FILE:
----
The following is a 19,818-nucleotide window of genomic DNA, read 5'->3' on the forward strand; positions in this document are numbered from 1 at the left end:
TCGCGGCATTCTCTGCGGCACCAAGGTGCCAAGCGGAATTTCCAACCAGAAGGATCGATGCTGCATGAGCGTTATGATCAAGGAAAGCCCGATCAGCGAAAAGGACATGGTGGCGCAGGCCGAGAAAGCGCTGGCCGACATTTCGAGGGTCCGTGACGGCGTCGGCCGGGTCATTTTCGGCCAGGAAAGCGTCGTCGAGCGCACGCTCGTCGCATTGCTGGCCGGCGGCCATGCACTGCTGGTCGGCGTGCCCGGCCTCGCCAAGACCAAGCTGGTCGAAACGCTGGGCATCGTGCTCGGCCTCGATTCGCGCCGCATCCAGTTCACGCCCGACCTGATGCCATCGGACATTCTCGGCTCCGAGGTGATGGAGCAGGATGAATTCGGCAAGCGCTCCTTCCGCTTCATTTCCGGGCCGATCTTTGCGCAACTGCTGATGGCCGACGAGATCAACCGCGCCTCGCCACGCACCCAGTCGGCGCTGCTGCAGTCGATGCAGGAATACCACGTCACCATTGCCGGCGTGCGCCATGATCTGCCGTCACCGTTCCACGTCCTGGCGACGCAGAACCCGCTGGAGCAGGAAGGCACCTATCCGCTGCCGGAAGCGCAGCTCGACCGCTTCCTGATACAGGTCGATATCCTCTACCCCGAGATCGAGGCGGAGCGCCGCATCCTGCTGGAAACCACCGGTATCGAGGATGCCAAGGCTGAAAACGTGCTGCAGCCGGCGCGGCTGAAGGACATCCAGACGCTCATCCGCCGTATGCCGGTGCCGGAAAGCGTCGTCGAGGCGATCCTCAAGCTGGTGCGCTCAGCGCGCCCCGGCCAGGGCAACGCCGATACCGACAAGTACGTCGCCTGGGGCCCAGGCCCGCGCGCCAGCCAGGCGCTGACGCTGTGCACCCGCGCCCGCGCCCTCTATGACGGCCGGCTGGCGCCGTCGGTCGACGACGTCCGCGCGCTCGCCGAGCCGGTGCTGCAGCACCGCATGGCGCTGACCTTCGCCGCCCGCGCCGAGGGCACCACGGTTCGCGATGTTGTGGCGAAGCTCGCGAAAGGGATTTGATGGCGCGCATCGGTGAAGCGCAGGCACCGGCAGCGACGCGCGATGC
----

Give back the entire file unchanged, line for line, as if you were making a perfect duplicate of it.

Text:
The following is a 19,818-nucleotide window of genomic DNA, read 5'->3' on the forward strand; positions in this document are numbered from 1 at the left end:
TCGCGGCATTCTCTGCGGCACCAAGGTGCCAAGCGGAATTTCCAACCAGAAGGATCGATGCTGCATGAGCGTTATGATCAAGGAAAGCCCGATCAGCGAAAAGGACATGGTGGCGCAGGCCGAGAAAGCGCTGGCCGACATTTCGAGGGTCCGTGACGGCGTCGGCCGGGTCATTTTCGGCCAGGAAAGCGTCGTCGAGCGCACGCTCGTCGCATTGCTGGCCGGCGGCCATGCACTGCTGGTCGGCGTGCCCGGCCTCGCCAAGACCAAGCTGGTCGAAACGCTGGGCATCGTGCTCGGCCTCGATTCGCGCCGCATCCAGTTCACGCCCGACCTGATGCCATCGGACATTCTCGGCTCCGAGGTGATGGAGCAGGATGAATTCGGCAAGCGCTCCTTCCGCTTCATTTCCGGGCCGATCTTTGCGCAACTGCTGATGGCCGACGAGATCAACCGCGCCTCGCCACGCACCCAGTCGGCGCTGCTGCAGTCGATGCAGGAATACCACGTCACCATTGCCGGCGTGCGCCATGATCTGCCGTCACCGTTCCACGTCCTGGCGACGCAGAACCCGCTGGAGCAGGAAGGCACCTATCCGCTGCCGGAAGCGCAGCTCGACCGCTTCCTGATACAGGTCGATATCCTCTACCCCGAGATCGAGGCGGAGCGCCGCATCCTGCTGGAAACCACCGGTATCGAGGATGCCAAGGCTGAAAACGTGCTGCAGCCGGCGCGGCTGAAGGACATCCAGACGCTCATCCGCCGTATGCCGGTGCCGGAAAGCGTCGTCGAGGCGATCCTCAAGCTGGTGCGCTCAGCGCGCCCCGGCCAGGGCAACGCCGATACCGACAAGTACGTCGCCTGGGGCCCAGGCCCGCGCGCCAGCCAGGCGCTGACGCTGTGCACCCGCGCCCGCGCCCTCTATGACGGCCGGCTGGCGCCGTCGGTCGACGACGTCCGCGCGCTCGCCGAGCCGGTGCTGCAGCACCGCATGGCGCTGACCTTCGCCGCCCGCGCCGAGGGCACCACGGTTCGCGATGTTGTGGCGAAGCTCGCGAAAGGGATTTGATGGCGCGCATCGGTGAAGCGCAGGCACCGGCAGCGACGCGCGATGC